We can expect that at the beginning of L2 learning there will be transfer from the L1, which favors inversion in the case of the structures we have studied here. Even later, when students know that inversion is not possible in embedded questions and have a higher proficiency level, they will still tend to produce it, as did the students who produced sentences (3) and (4) and also do even more advanced learners when they cannot monitor their performance. In this sense, some both oral and written drilling practice, both at the time of presenting them for the first time as in later revisions of these constructions, might be convenient in order to help create a habit against that tendency towards inversion. Even if we do not subscribe to the view that learning a foreign language is a matter of developing habits to counteract L1 interference, there are some aspects of language production which benefit from this kind of practice once the learner has cognitively understood what is going on. We think that this may be one of them.
Our linguistic study here adds nothing new in terms of pedagogical consequences for the teaching of English indirect embedded questions but it did not set out to do that in the first place. However, it serves to back up the intuition many EFL teachers have always had, namely, the need for these structures to be taught explicitly to adult learners, making them aware of the obligatory nature of non-inversion in indirect embedded questions in MSE.
Andersen, R. 1990. “Models, processes, principles and strategies: second language acquisition inside and outside the classroom”. Second Language Acquisition/ Foreign Language Learning. B. VanPatten and James F. Lee, eds., Philadelphia. Multilingual Matters Ltd.: 45-68.
Brucart, J. M. 1989. “Sobre la estructura del SCOMP en español”. Sintaxi, Teoría i Perspectives. Comp. A. Viana . Lleida: Pagès Editors: 59-102.
Chomsky, N. 1995. The Minimalist Program. Cambridge, Mass: MIT Press.
Henry, A. 1995. Belfast English and Standard English: Dialect Variation and Parameter Setting. Oxford University Press.
Kayne, R. S. 1982. “Predicates and arguments, verbs and nouns”. GLOW Newsletter, 8:24.
Liceras, J. 1996. La Adquisición de las Lenguas Segundas y la Gramática Universal. Madrid: Síntesis.
Pollock, J.Y. 1989. "Verb-movement, UG and the structure of IP". Linguistic Inquiry 20: 365-424.
Radford, A. 1997. Syntactic Theory and the Structure of English: A Minimalist Approach. Cambridge: Cambridge University Press.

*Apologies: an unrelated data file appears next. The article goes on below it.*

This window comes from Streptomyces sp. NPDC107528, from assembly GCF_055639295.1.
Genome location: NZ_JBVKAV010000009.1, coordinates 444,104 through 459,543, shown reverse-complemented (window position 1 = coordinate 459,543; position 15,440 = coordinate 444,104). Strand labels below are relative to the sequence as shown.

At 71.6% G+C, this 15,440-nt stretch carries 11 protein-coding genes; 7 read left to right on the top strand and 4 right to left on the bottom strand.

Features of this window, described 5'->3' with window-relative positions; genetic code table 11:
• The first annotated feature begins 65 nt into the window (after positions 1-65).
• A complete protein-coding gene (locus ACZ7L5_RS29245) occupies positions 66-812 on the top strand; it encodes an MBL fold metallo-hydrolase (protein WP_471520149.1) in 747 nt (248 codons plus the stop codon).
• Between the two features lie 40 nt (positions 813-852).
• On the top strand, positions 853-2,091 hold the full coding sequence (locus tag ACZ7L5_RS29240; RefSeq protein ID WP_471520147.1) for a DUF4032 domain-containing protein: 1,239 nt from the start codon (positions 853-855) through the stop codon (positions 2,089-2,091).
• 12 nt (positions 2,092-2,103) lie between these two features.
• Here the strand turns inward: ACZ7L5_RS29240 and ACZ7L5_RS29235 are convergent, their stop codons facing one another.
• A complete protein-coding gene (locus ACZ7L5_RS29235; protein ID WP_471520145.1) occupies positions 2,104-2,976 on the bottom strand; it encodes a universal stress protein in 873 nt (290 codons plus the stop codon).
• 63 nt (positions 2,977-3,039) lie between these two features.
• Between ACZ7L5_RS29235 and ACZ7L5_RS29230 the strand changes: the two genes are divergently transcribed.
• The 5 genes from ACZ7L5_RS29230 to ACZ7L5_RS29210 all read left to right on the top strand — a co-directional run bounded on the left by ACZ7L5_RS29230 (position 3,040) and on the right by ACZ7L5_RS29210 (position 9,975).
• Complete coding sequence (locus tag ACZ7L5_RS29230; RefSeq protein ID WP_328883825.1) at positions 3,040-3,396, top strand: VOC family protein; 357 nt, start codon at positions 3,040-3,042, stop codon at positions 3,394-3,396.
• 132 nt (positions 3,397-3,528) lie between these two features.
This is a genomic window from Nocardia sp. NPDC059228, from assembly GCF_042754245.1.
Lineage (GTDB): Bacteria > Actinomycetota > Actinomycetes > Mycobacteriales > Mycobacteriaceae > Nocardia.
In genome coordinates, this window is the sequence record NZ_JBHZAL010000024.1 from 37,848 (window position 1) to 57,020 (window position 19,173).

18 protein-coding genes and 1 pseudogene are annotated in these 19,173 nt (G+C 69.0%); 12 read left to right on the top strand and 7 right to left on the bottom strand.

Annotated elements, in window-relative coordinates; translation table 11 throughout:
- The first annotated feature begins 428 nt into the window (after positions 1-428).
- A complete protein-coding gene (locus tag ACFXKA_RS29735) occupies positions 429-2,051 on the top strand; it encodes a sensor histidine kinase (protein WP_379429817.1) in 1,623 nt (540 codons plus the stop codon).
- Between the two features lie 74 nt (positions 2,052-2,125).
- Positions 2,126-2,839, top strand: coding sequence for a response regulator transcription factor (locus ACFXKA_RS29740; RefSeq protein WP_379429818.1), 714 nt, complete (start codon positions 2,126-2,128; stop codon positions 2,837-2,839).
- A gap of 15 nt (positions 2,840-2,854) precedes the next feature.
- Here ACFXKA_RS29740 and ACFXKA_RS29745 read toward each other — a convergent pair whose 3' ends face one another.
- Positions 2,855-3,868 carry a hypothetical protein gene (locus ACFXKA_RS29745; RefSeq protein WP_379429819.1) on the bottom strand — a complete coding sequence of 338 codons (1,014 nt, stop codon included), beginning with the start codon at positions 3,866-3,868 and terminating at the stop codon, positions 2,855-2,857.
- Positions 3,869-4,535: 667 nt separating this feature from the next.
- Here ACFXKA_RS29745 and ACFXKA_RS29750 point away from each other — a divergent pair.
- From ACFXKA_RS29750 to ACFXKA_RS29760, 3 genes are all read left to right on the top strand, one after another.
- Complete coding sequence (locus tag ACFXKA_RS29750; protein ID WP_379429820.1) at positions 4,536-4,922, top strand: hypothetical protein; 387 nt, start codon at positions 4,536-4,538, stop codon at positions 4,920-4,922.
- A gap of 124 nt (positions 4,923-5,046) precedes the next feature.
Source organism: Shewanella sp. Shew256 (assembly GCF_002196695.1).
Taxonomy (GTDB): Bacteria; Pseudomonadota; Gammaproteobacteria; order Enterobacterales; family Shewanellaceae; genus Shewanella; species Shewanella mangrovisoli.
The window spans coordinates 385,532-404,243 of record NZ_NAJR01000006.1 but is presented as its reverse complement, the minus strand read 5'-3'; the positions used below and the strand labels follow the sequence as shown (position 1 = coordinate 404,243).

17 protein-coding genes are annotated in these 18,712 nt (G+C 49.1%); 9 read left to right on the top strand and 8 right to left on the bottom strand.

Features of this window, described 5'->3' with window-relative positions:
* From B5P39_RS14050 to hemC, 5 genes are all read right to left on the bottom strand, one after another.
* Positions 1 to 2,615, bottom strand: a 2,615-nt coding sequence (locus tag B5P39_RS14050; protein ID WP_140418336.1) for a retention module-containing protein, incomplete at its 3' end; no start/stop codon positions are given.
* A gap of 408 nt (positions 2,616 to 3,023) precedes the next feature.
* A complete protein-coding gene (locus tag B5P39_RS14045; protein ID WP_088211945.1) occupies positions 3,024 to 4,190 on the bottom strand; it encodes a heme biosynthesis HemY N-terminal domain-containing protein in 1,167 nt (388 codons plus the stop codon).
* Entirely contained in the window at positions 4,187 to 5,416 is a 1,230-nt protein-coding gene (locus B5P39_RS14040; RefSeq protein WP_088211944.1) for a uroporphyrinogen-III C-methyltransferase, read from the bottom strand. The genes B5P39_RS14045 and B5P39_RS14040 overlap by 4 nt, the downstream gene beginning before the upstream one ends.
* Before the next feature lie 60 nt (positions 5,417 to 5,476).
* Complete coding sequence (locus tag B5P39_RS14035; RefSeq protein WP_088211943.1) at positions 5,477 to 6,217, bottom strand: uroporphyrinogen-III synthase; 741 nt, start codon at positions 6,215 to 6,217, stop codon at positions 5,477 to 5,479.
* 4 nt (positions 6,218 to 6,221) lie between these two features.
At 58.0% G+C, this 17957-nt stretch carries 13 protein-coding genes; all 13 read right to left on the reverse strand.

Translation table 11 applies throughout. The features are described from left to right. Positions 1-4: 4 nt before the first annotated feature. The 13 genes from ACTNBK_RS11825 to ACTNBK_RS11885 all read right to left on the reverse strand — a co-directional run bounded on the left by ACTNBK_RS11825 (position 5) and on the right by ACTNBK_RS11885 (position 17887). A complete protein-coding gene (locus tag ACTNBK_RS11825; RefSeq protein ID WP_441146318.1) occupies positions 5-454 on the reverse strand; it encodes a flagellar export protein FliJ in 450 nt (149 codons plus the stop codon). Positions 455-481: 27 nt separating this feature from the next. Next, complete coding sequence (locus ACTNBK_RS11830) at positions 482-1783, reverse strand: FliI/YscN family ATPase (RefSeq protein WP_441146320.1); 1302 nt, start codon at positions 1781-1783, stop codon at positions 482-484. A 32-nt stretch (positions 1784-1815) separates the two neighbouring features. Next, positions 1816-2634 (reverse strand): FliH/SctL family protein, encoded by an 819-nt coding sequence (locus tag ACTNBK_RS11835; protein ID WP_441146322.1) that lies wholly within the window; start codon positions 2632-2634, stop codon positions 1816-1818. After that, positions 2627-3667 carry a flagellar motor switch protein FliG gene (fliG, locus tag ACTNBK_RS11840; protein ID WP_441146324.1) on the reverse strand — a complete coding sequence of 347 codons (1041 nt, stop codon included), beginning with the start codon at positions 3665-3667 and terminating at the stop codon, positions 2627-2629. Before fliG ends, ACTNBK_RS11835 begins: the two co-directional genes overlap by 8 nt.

Torrego, E. 1984: “On inversion in Spanish and some of its effects”. Linguistic Inquiry, 15: 103-129.
© Marciano Escutia. Círculo de Lingüística Aplicada a la Comunicación 10, mayo 2002. ISSN 1576-4737.
 Or AGReement, according to the Split Inflection hypothesis where Inflection splits into the two functional heads Tense and Agreement.
 Neither the split inflection nor the VP internal origin of the subject are reflected here.
 According to some authors in order to adjoin to their tense and agreement features precisely, which would be generated under I.
 There has not been a thorough sampling of native speakers intuitions in this respect, only a sample of ten has been consulted, the author included among them. This makes sense for (6) if, according to Torrego (1984) the Wh-word drags the verb along or if, according to Pollock (1989), inversion results from verb movement while the subject remains in its original position within VP. In embedded questions the Wh-word moves to the specifier position (that occupied by the constituent which precedes the head) of the CP root at the front of the sentence passing through the embedded CPs’ specifier position , which would also drag the embedded verb. This is represented here for two of the (numbered) examples from the text:
(2) [IP Quería saber [CP dóndei vivíaj [ IP Helen tj ti ]]]
(6) [CP Quéi (*tú) dijiste (tú) [CP ti’’ que [ CP ti’ trajoj [ IP Pedro tj ti ayer ]]]]? (In Spanish, the possibility of selecting a CP including another is limited to predicates introducing indirect questions: cf. Bruckart 1989).
 As seems to be the case for Belfast English: cf. Henry (1995).
 In order to see if there is transfer it might be useful to see what happens with EFL students from other L1s or other varieties of Spanish (like Caribbean Spanish) which do not favour inversion in embedded questions.
 We will not discuss here if L2 learners ever get to change their underlying L2 grammatical specifications for language aspects like this related to the functional categories of the language. We believe they will not.